Music student soured with YSU leadership


I am Miya DeBolt, a Youngstown State University honors college freshman flutist from Cleveland.

I came to YSU expecting an uninterrupted education at Dana School of Music. Boasting the top music professors in the country and hearing hype about the university from my high school band director, I felt excited about YSU. The recent “Voluntary Separations Retirement Program,” cutting 40% of full-time music faculty, jeopardizes the quality of education and has also inflicted a significant emotional toll on students and faculty.

The cuts, presented as voluntary, forced faculty to apply for VSRP (with 80% of salary for a year) or risk retrenchment without severance. Such forced separations undermine the basis of our education.

Typically, most students practice between two and five hours a day. One usually hones in on one or two specific techniques, such as tuning in these sessions. Students go into lessons knowing notes and rhythms, inside and out, to work on fine-tuning the piece’s details. Our professors help us achieve our goal of sharing the fantastic universal language of music with all. Music theory and history studies, core classes for music students, help musicians interpret the printed scores.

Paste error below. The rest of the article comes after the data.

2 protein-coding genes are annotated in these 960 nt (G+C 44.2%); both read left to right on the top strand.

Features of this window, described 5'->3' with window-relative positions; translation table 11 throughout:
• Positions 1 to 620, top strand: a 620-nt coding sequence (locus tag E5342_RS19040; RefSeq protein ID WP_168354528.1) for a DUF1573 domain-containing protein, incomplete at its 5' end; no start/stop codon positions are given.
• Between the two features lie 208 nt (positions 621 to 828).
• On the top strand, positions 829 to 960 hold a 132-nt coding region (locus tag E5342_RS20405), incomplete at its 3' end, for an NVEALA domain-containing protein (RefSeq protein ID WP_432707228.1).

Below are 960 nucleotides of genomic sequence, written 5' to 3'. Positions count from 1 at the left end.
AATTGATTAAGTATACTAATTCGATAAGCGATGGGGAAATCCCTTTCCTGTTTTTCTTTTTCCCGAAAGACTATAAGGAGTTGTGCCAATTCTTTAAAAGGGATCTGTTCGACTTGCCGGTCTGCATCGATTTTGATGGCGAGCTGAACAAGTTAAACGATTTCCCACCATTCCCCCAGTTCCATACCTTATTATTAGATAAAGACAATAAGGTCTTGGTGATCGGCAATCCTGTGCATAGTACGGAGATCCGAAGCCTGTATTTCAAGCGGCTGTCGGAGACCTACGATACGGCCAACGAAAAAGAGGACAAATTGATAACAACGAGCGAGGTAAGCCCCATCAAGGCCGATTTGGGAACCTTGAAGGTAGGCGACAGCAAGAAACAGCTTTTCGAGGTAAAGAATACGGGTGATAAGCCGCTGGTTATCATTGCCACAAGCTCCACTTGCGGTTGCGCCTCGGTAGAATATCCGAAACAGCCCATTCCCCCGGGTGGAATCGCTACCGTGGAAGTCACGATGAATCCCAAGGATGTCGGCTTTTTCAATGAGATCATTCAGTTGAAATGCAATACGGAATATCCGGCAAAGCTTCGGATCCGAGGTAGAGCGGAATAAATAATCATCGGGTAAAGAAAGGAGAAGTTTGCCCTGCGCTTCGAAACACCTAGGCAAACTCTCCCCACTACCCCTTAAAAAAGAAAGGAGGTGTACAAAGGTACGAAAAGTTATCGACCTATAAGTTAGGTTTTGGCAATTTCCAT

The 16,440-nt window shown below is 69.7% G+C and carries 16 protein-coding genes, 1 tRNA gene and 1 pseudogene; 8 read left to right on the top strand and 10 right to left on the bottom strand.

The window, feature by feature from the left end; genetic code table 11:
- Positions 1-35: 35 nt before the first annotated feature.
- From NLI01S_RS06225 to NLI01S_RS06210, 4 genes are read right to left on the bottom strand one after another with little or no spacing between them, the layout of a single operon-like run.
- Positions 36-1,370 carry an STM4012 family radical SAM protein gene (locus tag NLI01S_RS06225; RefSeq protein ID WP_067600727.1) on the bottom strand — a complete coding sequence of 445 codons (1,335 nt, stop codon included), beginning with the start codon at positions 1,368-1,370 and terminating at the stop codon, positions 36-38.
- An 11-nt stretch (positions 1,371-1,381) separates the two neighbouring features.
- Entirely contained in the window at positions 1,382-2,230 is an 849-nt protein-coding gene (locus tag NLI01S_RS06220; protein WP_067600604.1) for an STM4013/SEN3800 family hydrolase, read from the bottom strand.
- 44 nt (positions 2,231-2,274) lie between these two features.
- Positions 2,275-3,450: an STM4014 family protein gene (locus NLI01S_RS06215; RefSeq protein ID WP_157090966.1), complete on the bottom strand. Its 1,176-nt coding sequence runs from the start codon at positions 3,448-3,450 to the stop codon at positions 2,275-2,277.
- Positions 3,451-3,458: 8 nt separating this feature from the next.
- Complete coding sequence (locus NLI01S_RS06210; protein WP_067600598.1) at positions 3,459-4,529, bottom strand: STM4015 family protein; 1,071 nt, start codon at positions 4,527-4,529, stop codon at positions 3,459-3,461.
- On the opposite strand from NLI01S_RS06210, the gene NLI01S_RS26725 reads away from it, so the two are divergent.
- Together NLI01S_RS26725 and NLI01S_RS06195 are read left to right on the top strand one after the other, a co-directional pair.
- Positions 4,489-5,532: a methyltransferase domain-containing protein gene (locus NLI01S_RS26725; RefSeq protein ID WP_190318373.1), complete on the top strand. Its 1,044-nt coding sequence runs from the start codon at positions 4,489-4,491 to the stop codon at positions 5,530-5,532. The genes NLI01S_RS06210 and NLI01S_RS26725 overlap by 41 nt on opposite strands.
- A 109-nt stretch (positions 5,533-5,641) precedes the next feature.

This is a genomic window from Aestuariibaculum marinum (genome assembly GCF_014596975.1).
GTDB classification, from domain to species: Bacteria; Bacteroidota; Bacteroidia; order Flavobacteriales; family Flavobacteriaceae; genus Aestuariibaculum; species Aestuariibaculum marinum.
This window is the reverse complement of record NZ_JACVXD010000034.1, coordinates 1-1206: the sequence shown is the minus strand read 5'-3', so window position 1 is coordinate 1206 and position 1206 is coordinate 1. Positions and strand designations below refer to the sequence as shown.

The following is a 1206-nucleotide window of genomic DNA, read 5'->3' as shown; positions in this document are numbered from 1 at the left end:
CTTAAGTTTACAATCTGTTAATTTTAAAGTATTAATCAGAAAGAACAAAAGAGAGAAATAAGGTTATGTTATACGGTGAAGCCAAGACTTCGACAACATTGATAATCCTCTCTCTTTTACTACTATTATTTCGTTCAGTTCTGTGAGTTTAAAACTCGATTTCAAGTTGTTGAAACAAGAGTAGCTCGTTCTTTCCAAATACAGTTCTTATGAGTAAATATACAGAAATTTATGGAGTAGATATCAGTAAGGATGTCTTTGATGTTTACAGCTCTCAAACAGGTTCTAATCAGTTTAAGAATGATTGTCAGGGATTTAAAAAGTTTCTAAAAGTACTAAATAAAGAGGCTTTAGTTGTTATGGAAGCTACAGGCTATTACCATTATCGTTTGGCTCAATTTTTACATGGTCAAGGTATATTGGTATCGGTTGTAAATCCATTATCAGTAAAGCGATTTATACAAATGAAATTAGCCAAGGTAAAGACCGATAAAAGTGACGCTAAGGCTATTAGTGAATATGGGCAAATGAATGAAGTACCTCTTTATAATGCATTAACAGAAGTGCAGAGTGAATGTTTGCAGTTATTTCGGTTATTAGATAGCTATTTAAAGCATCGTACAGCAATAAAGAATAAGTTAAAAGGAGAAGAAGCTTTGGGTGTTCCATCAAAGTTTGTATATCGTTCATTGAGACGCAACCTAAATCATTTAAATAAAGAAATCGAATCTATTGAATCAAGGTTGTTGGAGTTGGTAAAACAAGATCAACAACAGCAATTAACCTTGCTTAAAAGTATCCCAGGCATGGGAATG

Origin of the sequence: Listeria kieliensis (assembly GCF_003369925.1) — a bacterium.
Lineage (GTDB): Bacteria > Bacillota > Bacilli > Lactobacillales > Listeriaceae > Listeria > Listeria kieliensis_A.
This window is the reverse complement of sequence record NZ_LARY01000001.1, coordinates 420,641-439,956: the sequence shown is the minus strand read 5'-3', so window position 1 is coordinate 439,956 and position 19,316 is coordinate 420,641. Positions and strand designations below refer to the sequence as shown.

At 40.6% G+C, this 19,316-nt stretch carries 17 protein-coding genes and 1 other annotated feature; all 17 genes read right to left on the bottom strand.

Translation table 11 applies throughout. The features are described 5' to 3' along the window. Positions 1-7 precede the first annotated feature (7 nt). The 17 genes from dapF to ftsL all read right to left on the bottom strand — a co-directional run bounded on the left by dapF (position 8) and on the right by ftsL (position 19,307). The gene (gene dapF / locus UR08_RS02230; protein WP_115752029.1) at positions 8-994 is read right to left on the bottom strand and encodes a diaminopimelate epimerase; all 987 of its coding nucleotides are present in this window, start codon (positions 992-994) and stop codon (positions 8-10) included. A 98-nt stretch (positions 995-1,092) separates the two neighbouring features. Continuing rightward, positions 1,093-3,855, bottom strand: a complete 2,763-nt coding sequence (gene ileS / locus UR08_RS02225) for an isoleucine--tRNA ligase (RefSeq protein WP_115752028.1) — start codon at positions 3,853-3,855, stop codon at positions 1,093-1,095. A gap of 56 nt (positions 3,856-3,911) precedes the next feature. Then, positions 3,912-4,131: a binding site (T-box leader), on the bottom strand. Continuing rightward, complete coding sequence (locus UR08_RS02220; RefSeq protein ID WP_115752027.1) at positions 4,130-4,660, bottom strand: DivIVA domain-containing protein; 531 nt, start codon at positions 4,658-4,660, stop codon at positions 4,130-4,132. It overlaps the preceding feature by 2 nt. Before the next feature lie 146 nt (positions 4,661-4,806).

As with other professions, networking is also highly valuable for musicians. Losing highly skilled and dedicated faculty diminishes well-rounded academics and lessens professional development opportunities.

Faculty cuts have significantly disrupted the atmosphere at Dana School of Music. Our esteemed faculty emotionally supports their students, building lifelong relationships. This gave Dana School of Music an edge over other music schools. Losing these connections has essentially orphaned us, destroying school spirit and a sense of belonging at YSU. These decisions made at top administration levels left stakeholders in the dark. This announcement was hoisted on our shoulders mid-school year while we were still expected to focus on jobs, classes, homework, tests and performances. Faculty were notified about the cuts on a random Tuesday in February during their tenure. Disenchanted students were told the buyouts were “very successful,” further widening the chasm between the administration and the community.

Current YSU tenured faculty who accepted VSRP include three of nine in Art, seven of 20 at Dana School of Music (and one lecturer contract not renewed), one of one in Fashion Merchandise, and one of four in Geography.

Unfortunately, these cuts have caused distrust in YSU’s administration, drawing fewer new students. Some current students are also considering transfer opportunities. Access to the most updated information can be found at www.save-dana.com.

Miya DeBolt



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